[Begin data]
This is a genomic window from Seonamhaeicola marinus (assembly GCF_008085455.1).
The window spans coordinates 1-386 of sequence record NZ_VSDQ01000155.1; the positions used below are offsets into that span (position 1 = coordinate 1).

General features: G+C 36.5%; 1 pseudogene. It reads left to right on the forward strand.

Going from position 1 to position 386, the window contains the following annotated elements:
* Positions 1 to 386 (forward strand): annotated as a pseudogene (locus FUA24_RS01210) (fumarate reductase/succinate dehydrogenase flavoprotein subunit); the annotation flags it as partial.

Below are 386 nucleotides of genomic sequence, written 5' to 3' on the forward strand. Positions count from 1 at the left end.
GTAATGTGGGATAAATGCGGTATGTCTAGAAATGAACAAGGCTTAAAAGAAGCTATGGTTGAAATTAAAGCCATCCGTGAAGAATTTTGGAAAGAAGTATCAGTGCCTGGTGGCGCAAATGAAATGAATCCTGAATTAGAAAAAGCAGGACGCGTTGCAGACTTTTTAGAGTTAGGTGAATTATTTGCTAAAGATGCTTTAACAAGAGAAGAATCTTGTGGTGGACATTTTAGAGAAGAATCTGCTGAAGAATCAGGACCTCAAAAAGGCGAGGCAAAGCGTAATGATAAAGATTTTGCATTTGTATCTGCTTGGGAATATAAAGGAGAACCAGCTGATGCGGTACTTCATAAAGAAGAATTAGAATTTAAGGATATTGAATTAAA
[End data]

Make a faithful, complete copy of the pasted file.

This is a genomic window from Seonamhaeicola marinus (assembly GCF_008085455.1).
The window spans coordinates 1-386 of sequence record NZ_VSDQ01000155.1; the positions used below are offsets into that span (position 1 = coordinate 1).

General features: G+C 36.5%; 1 pseudogene. It reads left to right on the forward strand.

Going from position 1 to position 386, the window contains the following annotated elements:
* Positions 1 to 386 (forward strand): annotated as a pseudogene (locus FUA24_RS01210) (fumarate reductase/succinate dehydrogenase flavoprotein subunit); the annotation flags it as partial.

Below are 386 nucleotides of genomic sequence, written 5' to 3' on the forward strand. Positions count from 1 at the left end.
GTAATGTGGGATAAATGCGGTATGTCTAGAAATGAACAAGGCTTAAAAGAAGCTATGGTTGAAATTAAAGCCATCCGTGAAGAATTTTGGAAAGAAGTATCAGTGCCTGGTGGCGCAAATGAAATGAATCCTGAATTAGAAAAAGCAGGACGCGTTGCAGACTTTTTAGAGTTAGGTGAATTATTTGCTAAAGATGCTTTAACAAGAGAAGAATCTTGTGGTGGACATTTTAGAGAAGAATCTGCTGAAGAATCAGGACCTCAAAAAGGCGAGGCAAAGCGTAATGATAAAGATTTTGCATTTGTATCTGCTTGGGAATATAAAGGAGAACCAGCTGATGCGGTACTTCATAAAGAAGAATTAGAATTTAAGGATATTGAATTAAA